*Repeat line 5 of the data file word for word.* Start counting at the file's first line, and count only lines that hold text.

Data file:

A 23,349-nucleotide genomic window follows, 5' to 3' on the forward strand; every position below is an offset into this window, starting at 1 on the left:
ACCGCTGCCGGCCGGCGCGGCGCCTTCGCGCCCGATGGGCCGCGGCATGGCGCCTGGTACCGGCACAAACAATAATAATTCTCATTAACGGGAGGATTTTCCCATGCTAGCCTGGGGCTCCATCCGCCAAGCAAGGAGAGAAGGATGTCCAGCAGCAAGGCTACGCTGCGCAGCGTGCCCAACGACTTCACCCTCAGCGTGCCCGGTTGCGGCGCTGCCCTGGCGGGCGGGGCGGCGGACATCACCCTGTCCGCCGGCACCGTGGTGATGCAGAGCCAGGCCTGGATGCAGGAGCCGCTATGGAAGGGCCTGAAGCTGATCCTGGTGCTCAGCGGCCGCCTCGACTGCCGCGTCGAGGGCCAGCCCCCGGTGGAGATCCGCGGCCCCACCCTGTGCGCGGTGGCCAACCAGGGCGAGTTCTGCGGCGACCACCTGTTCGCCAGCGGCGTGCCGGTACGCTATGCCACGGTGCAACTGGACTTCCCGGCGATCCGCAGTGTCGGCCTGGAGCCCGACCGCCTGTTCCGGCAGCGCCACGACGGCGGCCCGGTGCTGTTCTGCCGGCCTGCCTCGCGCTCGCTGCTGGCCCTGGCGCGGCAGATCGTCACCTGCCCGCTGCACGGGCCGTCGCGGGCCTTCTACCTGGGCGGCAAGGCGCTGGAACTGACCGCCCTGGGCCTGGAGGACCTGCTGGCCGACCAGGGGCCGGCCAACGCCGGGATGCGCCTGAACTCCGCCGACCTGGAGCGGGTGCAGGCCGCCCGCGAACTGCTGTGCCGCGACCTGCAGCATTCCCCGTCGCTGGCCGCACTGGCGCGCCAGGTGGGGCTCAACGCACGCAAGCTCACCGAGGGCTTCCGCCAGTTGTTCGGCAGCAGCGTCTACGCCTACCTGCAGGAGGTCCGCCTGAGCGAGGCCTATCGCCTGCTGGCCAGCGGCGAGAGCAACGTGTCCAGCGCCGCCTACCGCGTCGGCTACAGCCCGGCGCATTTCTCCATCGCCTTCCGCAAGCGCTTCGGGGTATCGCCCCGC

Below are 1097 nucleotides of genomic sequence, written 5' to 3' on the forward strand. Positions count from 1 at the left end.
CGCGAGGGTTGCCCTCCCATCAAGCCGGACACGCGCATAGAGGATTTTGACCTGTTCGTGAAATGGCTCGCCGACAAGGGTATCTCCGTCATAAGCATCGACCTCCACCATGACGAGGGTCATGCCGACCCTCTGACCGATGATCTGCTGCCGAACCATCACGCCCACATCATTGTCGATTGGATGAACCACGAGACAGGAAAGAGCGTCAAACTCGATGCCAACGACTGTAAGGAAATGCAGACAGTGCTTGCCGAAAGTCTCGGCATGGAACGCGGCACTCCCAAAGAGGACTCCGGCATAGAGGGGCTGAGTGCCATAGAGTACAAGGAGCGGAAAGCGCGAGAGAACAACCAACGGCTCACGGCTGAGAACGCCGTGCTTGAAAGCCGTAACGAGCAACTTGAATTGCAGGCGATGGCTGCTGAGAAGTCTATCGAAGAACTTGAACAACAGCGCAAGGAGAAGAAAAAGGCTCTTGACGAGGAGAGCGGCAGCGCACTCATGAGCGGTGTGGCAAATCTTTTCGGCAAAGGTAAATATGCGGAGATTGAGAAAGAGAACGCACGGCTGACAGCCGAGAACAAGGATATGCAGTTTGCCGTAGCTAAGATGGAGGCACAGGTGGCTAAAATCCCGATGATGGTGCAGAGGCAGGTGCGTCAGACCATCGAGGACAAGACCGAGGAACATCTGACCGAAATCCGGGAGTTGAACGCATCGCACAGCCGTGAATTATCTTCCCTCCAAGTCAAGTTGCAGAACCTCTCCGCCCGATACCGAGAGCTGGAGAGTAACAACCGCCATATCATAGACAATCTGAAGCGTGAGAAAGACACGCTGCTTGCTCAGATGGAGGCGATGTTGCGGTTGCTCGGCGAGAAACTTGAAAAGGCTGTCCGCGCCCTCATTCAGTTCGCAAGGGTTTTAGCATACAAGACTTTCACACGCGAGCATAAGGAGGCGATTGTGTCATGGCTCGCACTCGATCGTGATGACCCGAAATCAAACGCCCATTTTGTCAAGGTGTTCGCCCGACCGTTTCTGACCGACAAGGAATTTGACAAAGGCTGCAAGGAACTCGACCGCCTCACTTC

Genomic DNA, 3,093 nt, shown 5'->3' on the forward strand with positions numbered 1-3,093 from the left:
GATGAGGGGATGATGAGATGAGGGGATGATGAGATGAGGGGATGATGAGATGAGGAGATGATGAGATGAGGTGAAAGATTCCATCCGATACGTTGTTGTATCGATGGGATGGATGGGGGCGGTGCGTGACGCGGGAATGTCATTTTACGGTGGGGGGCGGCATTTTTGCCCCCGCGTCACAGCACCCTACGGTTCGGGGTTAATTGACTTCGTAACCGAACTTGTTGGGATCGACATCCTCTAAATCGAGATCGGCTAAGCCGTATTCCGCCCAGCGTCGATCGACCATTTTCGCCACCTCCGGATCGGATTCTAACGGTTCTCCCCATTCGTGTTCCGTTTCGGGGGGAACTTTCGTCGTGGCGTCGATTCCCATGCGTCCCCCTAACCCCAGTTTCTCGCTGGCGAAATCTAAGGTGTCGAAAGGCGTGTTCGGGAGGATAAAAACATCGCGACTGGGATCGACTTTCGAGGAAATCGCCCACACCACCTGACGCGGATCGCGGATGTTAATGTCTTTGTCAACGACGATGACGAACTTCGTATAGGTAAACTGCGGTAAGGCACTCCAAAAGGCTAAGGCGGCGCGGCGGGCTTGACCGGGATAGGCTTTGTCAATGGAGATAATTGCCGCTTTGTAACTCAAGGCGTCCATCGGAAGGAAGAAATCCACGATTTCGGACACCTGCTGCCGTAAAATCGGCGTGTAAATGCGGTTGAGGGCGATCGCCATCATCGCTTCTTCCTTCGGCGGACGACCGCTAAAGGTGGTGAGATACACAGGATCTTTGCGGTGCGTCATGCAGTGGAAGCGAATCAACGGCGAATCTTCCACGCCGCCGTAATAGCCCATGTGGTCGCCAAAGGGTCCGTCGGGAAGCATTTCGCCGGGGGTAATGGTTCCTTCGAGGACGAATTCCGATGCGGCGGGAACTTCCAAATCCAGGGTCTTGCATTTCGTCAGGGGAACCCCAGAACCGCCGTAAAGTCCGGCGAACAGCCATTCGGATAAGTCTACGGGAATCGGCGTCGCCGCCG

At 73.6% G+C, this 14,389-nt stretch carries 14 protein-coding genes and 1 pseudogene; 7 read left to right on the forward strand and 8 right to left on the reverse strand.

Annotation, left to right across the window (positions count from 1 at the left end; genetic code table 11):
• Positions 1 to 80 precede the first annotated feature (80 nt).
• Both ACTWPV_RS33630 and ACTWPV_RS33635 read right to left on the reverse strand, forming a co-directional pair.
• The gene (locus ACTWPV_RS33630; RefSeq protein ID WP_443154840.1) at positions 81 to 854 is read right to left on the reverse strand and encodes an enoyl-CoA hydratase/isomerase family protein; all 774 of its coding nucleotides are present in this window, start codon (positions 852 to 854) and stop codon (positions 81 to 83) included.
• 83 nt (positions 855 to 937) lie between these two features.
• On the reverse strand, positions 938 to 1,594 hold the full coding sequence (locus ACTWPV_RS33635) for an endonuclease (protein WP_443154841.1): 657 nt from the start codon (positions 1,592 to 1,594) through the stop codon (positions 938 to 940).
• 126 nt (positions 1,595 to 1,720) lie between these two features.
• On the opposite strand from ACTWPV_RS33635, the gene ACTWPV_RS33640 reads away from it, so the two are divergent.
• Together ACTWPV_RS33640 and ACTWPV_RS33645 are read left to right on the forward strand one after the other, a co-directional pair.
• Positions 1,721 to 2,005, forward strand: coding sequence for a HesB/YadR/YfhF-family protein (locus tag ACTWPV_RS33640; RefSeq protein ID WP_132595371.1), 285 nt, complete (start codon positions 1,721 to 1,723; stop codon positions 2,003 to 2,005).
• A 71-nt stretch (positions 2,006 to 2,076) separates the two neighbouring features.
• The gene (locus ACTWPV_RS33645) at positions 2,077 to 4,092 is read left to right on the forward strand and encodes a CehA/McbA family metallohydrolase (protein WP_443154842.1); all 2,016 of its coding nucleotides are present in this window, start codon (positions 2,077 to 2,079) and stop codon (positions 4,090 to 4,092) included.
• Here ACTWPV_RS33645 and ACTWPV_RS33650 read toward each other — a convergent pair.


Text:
Genomic DNA, 3,093 nt, shown 5'->3' on the forward strand with positions numbered 1-3,093 from the left: